a data frame containing the variables occurring in the formula, e.g.

`data=aids`

. If this is missing, the variables should be on the search list.

- weights
a vector of weights. Note that this is not the same as in the glm() or gam() function. Here weights can be used to weight out observations (like in

`subset`

) or for a weighted likelihood analysis where the contribution of the observations to the likelihood differs according to`weights`

. The length of`weights`

must be the same as the number of observations in the data. By default, the weight is set to one. To set weights to vector`w`

use`weights=w`

- contrasts
list of contrasts to be used for some or all of the factors appearing as variables in the model formula. The names of the list should be the names of the corresponding variables. The elements should either be contrast-type matrices (matrices with as many rows as levels of the factor and with columns linearly independent of each other and of a column of ones), or else they should be functions that compute such contrast matrices.

- method
the current algorithms for GAMLSS are RS(), CG() and mixed(). i.e.

`method=RS()`

will use the Rigby and Stasinopoulos algorithm,`method=CG()`

will use the Cole and Green algorithm and`mixed(2,10)`

will use the RS algorithm twice before switching to the Cole and Green algorithm for up to 10 extra iterations- start.from
a fitted GAMLSS model which the fitted values will be used as staring values for the current model

- mu.start
vector or scalar of initial values for the location parameter mu e.g.

`mu.start=4`

- sigma.start
vector or scalar of initial values for the scale parameter sigma e.g.

`sigma.start=1`

- nu.start
vector or scalar of initial values for the parameter nu e.g.

`nu.start=3`

- tau.start
vector or scalar of initial values for the location parameter tau e.g.

`tau.start=2`

- mu.fix
whether the mu parameter should be kept fixed in the fitting processes e.g.

`mu.fix=FALSE`

- sigma.fix
whether the sigma parameter should be kept fixed in the fitting processes e.g.

`sigma.fix=FALSE`

- nu.fix
whether the nu parameter should be kept fixed in the fitting processes e.g.

`nu.fix=FALSE`

- tau.fix
whether the tau parameter should be kept fixed in the fitting processes e.g.

`tau.fix=FALSE`

- control
this sets the control parameters of the outer iterations algorithm. The default setting is the

`gamlss.control`

function- i.control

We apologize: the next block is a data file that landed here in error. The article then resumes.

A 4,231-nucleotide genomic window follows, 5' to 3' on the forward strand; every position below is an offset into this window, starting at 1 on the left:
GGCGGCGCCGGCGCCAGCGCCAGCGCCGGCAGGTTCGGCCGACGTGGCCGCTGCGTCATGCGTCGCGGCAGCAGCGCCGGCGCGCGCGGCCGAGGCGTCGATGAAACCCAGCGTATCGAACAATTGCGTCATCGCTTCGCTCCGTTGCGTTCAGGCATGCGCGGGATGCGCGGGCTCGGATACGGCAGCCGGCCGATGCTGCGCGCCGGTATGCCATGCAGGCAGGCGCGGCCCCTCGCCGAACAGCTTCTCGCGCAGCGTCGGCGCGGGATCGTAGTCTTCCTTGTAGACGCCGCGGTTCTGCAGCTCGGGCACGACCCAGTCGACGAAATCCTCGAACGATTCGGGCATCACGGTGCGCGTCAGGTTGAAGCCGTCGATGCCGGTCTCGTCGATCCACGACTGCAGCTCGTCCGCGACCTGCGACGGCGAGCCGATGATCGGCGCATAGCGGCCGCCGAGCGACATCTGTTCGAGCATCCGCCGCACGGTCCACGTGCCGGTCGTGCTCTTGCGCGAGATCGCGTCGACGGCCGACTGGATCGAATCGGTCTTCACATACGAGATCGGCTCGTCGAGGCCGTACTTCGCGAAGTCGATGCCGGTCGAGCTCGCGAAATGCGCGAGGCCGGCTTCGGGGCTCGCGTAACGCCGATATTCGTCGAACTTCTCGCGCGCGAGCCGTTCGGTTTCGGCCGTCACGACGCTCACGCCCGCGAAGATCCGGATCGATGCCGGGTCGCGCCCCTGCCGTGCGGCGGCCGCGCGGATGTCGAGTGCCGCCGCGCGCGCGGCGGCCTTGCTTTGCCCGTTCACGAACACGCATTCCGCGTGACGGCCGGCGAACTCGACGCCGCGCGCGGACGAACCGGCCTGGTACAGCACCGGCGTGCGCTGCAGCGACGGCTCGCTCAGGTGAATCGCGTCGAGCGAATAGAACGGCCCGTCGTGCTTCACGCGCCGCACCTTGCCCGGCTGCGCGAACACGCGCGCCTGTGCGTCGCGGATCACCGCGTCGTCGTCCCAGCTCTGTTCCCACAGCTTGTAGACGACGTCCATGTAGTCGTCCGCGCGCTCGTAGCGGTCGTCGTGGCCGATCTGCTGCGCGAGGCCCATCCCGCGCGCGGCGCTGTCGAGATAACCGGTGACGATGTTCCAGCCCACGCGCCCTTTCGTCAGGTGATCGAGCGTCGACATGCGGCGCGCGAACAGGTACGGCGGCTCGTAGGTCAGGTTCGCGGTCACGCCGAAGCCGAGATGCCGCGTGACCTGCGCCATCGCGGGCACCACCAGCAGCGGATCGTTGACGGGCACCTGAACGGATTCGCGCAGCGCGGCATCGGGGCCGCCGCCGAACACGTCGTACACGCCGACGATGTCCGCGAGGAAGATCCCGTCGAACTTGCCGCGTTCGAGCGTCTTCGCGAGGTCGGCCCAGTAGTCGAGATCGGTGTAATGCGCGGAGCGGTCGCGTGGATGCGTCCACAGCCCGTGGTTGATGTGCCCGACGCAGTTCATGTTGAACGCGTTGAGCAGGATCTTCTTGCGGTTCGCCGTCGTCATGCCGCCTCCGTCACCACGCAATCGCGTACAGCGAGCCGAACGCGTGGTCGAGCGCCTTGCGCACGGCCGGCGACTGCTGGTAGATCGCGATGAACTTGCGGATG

this sets the control parameters of the inner iterations of the RS algorithm. The default setting is the

`glim.control`

function- ...
for extra arguments

- x
an object

Mikis Stasinopoulos d.stasinopoulos@londonmet.ac.uk, Bob Rigby, Calliope Akantziliotou and Vlasios Voudouris

Respect the parameter hierarchy when you are fitting a model. For example a good model for `mu`

should be fitted before a model for `sigma`

is fitted

The Generalized Additive Model for Location, Scale and Shape
is a general class of statistical models for a univariate
response variable. The model assumes independent observations of the response variable
y given the parameters, the explanatory variables and the values
of the random effects. The distribution for the response variable
in the GAMLSS can be selected from a very general family of
distributions including highly skew and/or kurtotic continuous and
discrete distributions, see `gamlss.family`

. The systematic part of the model is
expanded to allow modelling not only of the mean (or location) parameter,
but also of the other parameters of the distribution of y, as
linear parametric and/or additive nonparametric (smooth)
functions of explanatory variables and/or random effects terms.
Maximum (penalized) likelihood estimation is used to fit the
(non)parametric models. A Newton-Raphson/Fisher scoring algorithm
is used to maximize the (penalized) likelihood. The additive terms
in the model are fitted using a backfitting algorithm.

`is.gamlss`

is a short version is `is(object,"gamlss")`

Rigby, R. A. and Stasinopoulos D. M. (2005). Generalized additive models for location, scale and shape,(with discussion),
*Appl. Statist.*, **54**, part 3, pp 507-554.

Rigby, R. A., Stasinopoulos, D. M., Heller, G. Z., and De Bastiani, F. (2019)
*Distributions for modeling location, scale, and shape: Using GAMLSS in R*, Chapman and Hall/CRC. An older version can be found in https://www.gamlss.com/.

Stasinopoulos D. M. Rigby R.A. (2007) Generalized additive models for location scale and shape (GAMLSS) in R.
*Journal of Statistical Software*, Vol. **23**, Issue 7, Dec 2007, https://www.jstatsoft.org/v23/i07/.

Stasinopoulos D. M., Rigby R.A., Heller G., Voudouris V., and De Bastiani F., (2017)
*Flexible Regression and Smoothing: Using GAMLSS in R*, Chapman and Hall/CRC.

(see also https://www.gamlss.com/).

`gamlss.family`

, `pdf.plot`

, `find.hyper`

```
data(abdom)
mod<-gamlss(y~pb(x),sigma.fo=~pb(x),family=BCT, data=abdom, method=mixed(1,20))
plot(mod)
rm(mod)
```